Posts tagged with "New Mexico":
Steven J. Waller practices archaeoacoustics, an emergent subdiscipline of archaeology that studies the sonic dimension of archaeological sites, including a location’s capacity to produce resonance. Waller’s research focuses on rock art. He was the first to theorize that echo, when interpreted by ancient people as spirit beings living in rock, was a motivational factor in rock art image placement. In preceding a science of acoustics, rock art, in Waller’s conception, begins to function as a tool for phonetic transcription or proto-recording, pointing toward the ability of materials to talk back to us—if only we listen.
Emma McCormick-Goodhart: What are the prevalent architectonic and sonic characteristics of rock art sites in the American Southwest?
Steven J. Waller: Much of the rock art in the Southwest is sited in canyons and on cliff faces, rather than in deep caves. A canyon is almost like a cave without a roof on it. Sound still bounces around; it’s just that in deep caves, it’s much more reverberant or resonant. Reverberation is like a thunderous sound, whereas in shallow shelters—canyons or cliff faces—it’s more like a distinct echo that speaks back to you, sometimes with multiple repeats. Shelters are interesting, because they can act like a parabolic reflector, just as antennae dishes focus sound and help to magnify it. There’s a place in Chaco Canyon [in northwestern New Mexico] called Tse'Biinaholts'a Yałti (Curved Rock That Speaks). An artificial mound was built at the focal point of this curved cliff face, and you can actually get an echo that’s louder than the original sound, because it focuses it. There’s a legend associated with a spirit being that’s in the rock. In fact, there’s a whole mythology about portals that open up into a spirit world. Sound reflection helps to give that illusion. It’s like when you look in the mirror, you look in the mirror—and sound reflection gives that same illusion of depth. Even though you can see the rockface, what you’re hearing is depth, as if there’s something beyond there: a chamber or something, where spirits are living. It’s an interesting illusion of space. In the Great Gallery at Horseshoe Canyon [in northern Utah], for instance, it’s like the paintings speak back to you. Sound reflection, as a general phenomenon, would have been inexplicable to ancient people—whether it was a distinct repeat, or a reverberation that blurs together like thunder—because they didn’t know about sound waves. Instead, they had a supernatural explanation for this phenomenon. Hearing it as communication with the spirit world, they sought these spirits deep in caves or way up on cliffs, where sound appears to come from.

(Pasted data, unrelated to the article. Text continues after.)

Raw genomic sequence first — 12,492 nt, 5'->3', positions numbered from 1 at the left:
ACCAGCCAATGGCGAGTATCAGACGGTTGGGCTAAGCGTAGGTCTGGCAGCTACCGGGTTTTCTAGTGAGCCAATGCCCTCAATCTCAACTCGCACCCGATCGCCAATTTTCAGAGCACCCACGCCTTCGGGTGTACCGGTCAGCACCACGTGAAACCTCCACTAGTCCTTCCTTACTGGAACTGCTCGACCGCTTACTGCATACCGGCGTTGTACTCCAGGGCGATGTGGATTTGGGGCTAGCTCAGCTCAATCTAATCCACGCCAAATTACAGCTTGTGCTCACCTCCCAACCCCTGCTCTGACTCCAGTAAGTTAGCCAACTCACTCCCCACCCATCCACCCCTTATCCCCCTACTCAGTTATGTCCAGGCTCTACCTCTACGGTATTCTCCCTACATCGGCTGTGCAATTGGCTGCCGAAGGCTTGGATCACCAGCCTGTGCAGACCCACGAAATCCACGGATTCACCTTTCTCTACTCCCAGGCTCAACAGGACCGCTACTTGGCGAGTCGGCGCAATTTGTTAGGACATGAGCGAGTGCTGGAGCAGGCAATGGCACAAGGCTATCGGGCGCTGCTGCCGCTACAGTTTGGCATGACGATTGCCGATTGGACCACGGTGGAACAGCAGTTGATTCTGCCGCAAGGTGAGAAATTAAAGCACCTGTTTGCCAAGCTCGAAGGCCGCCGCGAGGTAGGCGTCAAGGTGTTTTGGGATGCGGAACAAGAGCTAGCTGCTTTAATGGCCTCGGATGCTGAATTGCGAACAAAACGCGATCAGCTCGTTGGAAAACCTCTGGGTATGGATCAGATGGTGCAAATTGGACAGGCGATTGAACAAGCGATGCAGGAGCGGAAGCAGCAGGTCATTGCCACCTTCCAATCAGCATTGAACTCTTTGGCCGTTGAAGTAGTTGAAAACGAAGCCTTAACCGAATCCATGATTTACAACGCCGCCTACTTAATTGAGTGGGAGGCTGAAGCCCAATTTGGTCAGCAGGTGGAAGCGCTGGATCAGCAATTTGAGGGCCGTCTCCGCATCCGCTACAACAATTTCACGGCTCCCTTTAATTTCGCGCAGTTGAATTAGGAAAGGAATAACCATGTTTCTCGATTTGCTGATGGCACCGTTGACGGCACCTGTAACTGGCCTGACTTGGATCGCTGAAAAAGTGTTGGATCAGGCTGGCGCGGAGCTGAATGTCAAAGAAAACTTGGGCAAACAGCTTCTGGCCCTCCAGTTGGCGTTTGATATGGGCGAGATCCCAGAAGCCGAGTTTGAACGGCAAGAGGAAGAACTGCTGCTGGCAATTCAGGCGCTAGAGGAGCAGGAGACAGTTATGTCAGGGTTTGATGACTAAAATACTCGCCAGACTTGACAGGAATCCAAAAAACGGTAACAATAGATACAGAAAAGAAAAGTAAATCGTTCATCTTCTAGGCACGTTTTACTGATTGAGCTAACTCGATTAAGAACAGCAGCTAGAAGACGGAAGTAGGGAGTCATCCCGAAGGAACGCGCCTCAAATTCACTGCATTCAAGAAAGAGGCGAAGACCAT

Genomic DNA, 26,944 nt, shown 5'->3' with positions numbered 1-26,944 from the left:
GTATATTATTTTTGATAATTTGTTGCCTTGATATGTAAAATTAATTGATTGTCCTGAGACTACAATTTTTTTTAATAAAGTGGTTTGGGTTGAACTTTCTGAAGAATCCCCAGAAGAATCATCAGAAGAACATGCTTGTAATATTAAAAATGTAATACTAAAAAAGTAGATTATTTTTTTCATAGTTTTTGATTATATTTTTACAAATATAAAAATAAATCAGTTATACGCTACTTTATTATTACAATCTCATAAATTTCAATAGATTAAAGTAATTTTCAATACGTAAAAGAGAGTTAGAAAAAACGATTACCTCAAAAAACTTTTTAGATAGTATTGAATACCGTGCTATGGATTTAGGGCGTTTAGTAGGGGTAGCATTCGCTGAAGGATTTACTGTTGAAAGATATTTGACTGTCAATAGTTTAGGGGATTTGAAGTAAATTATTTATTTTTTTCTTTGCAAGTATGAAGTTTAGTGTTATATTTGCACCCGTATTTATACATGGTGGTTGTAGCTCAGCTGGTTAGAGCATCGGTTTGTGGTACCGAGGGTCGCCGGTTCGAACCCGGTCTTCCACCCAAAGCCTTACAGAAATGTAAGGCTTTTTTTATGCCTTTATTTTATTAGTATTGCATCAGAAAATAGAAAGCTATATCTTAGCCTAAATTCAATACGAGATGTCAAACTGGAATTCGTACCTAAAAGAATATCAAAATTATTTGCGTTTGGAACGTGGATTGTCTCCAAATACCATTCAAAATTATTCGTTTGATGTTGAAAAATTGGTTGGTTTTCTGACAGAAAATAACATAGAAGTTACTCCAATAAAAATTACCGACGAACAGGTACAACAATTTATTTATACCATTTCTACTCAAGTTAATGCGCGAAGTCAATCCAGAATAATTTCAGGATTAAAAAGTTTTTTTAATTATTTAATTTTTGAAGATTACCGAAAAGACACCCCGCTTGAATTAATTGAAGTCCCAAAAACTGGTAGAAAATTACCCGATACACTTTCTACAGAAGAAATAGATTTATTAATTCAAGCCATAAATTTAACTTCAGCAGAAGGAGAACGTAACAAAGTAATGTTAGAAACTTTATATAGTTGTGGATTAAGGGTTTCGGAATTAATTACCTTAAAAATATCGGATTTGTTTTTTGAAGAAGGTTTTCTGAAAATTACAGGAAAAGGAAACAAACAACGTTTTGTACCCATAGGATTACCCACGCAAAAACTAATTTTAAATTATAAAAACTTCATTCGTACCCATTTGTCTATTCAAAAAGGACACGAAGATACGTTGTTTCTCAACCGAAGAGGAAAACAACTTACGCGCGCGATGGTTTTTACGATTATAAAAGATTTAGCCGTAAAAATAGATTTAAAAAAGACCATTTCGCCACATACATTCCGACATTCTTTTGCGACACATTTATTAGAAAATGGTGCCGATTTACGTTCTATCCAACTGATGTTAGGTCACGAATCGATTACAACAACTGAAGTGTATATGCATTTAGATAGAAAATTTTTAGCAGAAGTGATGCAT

How did you “hear your way” into this theory?
I don’t think that it was a Flintstone kind of sound system for their music; I think that it was spiritual. I made my discovery, by accident, at the cave of Bédeilhac, in France. I was standing outside of the cave, waiting for my wife to get a sweater from the car, and I asked myself, if I were a caveman, why would I go deep inside the cave? Why would I only decorate certain chambers? Why would I only depict certain things—and what was taking her so long? I yelled, “Hey, Pat,” and the cave spoke back. My subconscious heard that echo not as an echo, but as a voice speaking back—and I instantly remembered learning about the legends of echo spirits that live in the rock. My subconscious realized ancient people would’ve heard it like an echo spirit calling back to them, calling them into the cave. That was in 1986, and I’ve been going to as many caves and canyons as I can ever since to test my hypothesis about the correspondence of sound and rock art. The more places I go to, the more I hear it.
You argue for the preservation of soundscapes at sites of rock art. Can you elaborate what’s at stake in facsimile production?
It’s a natural offshoot of my theory: the realization that a rock art site is not simply the panel of images, but also the experience of the sound environment around it, which is, I think, what inspired the rock art. There’s effort dedicated to documenting and “preserving” rock art, which to me means keeping the original, but to a lot of people means making copies. They’ll spend months recording every stroke, yet they make no effort to document or study the sound. I think that if they’re making a facsimile or replica and they want people to have a realistic experience, it has to include sound—it has to be audiovisual—or it’s going to be misleading. Lascaux II is completely misleading—it might as well be your living room. The sound is dead. They gave no thought to acoustics at all, even though millions were spent reproducing the shape of the cave to the centimeter, and art to the brushstroke. It also doesn’t necessarily have to be a physical replica of the cave; this can be accomplished with virtual reality.
What might explain this recurring sonic omission?